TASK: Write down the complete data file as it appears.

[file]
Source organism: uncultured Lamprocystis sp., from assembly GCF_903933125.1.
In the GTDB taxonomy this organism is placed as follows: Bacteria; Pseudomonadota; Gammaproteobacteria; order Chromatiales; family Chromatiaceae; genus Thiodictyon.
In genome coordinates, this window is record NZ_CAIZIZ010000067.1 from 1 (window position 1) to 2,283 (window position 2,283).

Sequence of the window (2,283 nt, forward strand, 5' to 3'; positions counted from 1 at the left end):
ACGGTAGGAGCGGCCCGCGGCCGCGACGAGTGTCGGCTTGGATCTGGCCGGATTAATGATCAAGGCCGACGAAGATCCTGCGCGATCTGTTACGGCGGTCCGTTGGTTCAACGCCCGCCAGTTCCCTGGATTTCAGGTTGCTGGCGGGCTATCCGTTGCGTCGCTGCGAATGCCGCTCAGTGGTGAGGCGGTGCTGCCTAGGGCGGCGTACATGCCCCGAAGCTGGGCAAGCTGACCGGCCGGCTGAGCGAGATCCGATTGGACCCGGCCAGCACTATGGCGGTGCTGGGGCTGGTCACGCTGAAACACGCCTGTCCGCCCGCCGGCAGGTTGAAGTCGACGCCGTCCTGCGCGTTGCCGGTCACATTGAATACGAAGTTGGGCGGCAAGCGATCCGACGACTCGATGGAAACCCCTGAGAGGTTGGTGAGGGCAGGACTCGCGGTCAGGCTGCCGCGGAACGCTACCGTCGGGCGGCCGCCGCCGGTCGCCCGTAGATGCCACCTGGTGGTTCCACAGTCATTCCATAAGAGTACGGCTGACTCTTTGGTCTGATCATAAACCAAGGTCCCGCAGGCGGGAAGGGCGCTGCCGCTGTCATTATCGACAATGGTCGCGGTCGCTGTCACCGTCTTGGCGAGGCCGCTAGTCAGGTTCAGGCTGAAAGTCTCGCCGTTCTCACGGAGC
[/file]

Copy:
Source organism: uncultured Lamprocystis sp., from assembly GCF_903933125.1.
In the GTDB taxonomy this organism is placed as follows: Bacteria; Pseudomonadota; Gammaproteobacteria; order Chromatiales; family Chromatiaceae; genus Thiodictyon.
In genome coordinates, this window is record NZ_CAIZIZ010000067.1 from 1 (window position 1) to 2,283 (window position 2,283).

Sequence of the window (2,283 nt, forward strand, 5' to 3'; positions counted from 1 at the left end):
ACGGTAGGAGCGGCCCGCGGCCGCGACGAGTGTCGGCTTGGATCTGGCCGGATTAATGATCAAGGCCGACGAAGATCCTGCGCGATCTGTTACGGCGGTCCGTTGGTTCAACGCCCGCCAGTTCCCTGGATTTCAGGTTGCTGGCGGGCTATCCGTTGCGTCGCTGCGAATGCCGCTCAGTGGTGAGGCGGTGCTGCCTAGGGCGGCGTACATGCCCCGAAGCTGGGCAAGCTGACCGGCCGGCTGAGCGAGATCCGATTGGACCCGGCCAGCACTATGGCGGTGCTGGGGCTGGTCACGCTGAAACACGCCTGTCCGCCCGCCGGCAGGTTGAAGTCGACGCCGTCCTGCGCGTTGCCGGTCACATTGAATACGAAGTTGGGCGGCAAGCGATCCGACGACTCGATGGAAACCCCTGAGAGGTTGGTGAGGGCAGGACTCGCGGTCAGGCTGCCGCGGAACGCTACCGTCGGGCGGCCGCCGCCGGTCGCCCGTAGATGCCACCTGGTGGTTCCACAGTCATTCCATAAGAGTACGGCTGACTCTTTGGTCTGATCATAAACCAAGGTCCCGCAGGCGGGAAGGGCGCTGCCGCTGTCATTATCGACAATGGTCGCGGTCGCTGTCACCGTCTTGGCGAGGCCGCTAGTCAGGTTCAGGCTGAAAGTCTCGCCGTTCTCACGGAGC